British Parliament Will Debate Second EU Referendum

Big Ben
A Union Jack flag at the Houses of Parliament, London, June 27. Parliament will debate a second EU referendum. Justin Tallis/Getty

Britain's parliament is to debate a proposed second EU membership referendum, after a petition calling for one garnered so many signatures authorities felt it could no longer be ignored.

But the debate will not lead to such a vote being called.

The petition, originally started by a "Leave" voter prior to the referendum but subsequently adopted by "Remain" campaigners disappointed with the result, called for a second referendum in the event that the vote for either side was less than 60 percent on a turnout of less than 75 percent.

The result saw "Leave" win with 52 percent of the vote on a 72 percent turnout. About 4.1 million people have signed the petition.

The House of Commons petitions committee said in a statement that a debate would take place on September 5 because "The huge number of people signing this petition means that it should be debated by MPs."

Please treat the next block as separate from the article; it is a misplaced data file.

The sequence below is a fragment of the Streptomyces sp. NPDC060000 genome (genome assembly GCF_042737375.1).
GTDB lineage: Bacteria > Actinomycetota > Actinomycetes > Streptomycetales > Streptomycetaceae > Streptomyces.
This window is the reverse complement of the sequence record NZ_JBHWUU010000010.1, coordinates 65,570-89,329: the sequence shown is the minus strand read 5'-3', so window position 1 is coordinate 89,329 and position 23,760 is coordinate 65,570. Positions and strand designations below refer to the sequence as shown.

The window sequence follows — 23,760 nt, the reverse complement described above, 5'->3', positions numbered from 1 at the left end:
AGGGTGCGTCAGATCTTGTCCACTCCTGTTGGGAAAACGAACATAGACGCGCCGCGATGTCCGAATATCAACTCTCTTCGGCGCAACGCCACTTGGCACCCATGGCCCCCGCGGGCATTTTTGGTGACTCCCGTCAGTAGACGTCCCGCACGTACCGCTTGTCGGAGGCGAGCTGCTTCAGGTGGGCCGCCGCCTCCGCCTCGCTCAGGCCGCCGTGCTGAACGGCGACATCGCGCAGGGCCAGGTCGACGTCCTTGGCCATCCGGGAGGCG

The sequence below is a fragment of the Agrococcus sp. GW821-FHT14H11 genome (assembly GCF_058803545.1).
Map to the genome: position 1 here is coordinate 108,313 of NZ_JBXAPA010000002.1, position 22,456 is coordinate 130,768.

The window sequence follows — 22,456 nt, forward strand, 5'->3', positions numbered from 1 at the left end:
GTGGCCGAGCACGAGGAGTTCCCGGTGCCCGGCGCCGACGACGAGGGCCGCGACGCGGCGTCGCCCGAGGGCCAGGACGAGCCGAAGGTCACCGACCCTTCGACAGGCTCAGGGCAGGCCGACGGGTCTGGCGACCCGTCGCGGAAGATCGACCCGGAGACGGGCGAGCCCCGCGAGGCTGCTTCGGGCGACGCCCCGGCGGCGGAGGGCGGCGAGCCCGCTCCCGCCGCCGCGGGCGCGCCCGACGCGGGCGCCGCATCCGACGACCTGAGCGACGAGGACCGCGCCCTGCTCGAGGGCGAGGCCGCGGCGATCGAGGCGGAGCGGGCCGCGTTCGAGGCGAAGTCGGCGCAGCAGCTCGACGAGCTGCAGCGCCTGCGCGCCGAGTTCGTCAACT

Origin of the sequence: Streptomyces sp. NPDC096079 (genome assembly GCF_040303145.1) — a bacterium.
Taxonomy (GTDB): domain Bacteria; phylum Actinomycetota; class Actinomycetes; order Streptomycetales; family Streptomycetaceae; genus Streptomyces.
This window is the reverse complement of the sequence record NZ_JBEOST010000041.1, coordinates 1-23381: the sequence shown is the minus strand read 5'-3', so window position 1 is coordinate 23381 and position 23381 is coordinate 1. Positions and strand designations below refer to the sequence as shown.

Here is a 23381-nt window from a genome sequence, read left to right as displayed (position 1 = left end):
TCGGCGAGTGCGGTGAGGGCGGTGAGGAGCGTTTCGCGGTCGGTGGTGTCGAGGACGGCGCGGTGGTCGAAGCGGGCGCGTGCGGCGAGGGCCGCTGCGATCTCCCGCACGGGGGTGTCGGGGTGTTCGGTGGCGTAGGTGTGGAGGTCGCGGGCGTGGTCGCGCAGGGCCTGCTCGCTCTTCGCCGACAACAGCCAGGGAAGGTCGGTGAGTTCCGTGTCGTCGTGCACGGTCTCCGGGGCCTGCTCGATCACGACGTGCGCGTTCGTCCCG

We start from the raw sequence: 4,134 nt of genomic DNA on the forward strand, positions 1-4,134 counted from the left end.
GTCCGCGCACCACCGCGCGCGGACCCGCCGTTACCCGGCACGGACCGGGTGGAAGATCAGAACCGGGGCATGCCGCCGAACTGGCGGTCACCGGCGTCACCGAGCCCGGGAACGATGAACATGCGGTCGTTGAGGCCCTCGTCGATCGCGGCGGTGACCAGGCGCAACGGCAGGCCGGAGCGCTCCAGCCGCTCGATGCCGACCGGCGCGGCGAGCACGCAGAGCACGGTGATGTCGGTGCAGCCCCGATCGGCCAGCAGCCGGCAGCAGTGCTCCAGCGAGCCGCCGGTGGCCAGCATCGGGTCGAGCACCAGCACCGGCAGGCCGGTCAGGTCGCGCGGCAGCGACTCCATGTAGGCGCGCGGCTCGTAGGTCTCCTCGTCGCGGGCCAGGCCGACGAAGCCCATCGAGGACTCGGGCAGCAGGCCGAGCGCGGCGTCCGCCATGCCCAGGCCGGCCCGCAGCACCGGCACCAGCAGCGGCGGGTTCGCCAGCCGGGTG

But it stressed that it is "not supporting the call for a second referendum" and emphasised that a debate of this kind, while it will provoke a government response, will not change the law or force a vote on the issue.

It had been reported that the petition was rejected out of hand, after a government response on Saturday was dismissive.

The response from Britain's Foreign Office said: "As the prime minister made clear in his statement to the House of Commons on 27 June, the referendum was one of the biggest democratic exercises in British history with over 33 million people having their say.

"The prime minister and government have been clear that this was a once in a generation vote and, as the prime minister has said, the decision must be respected."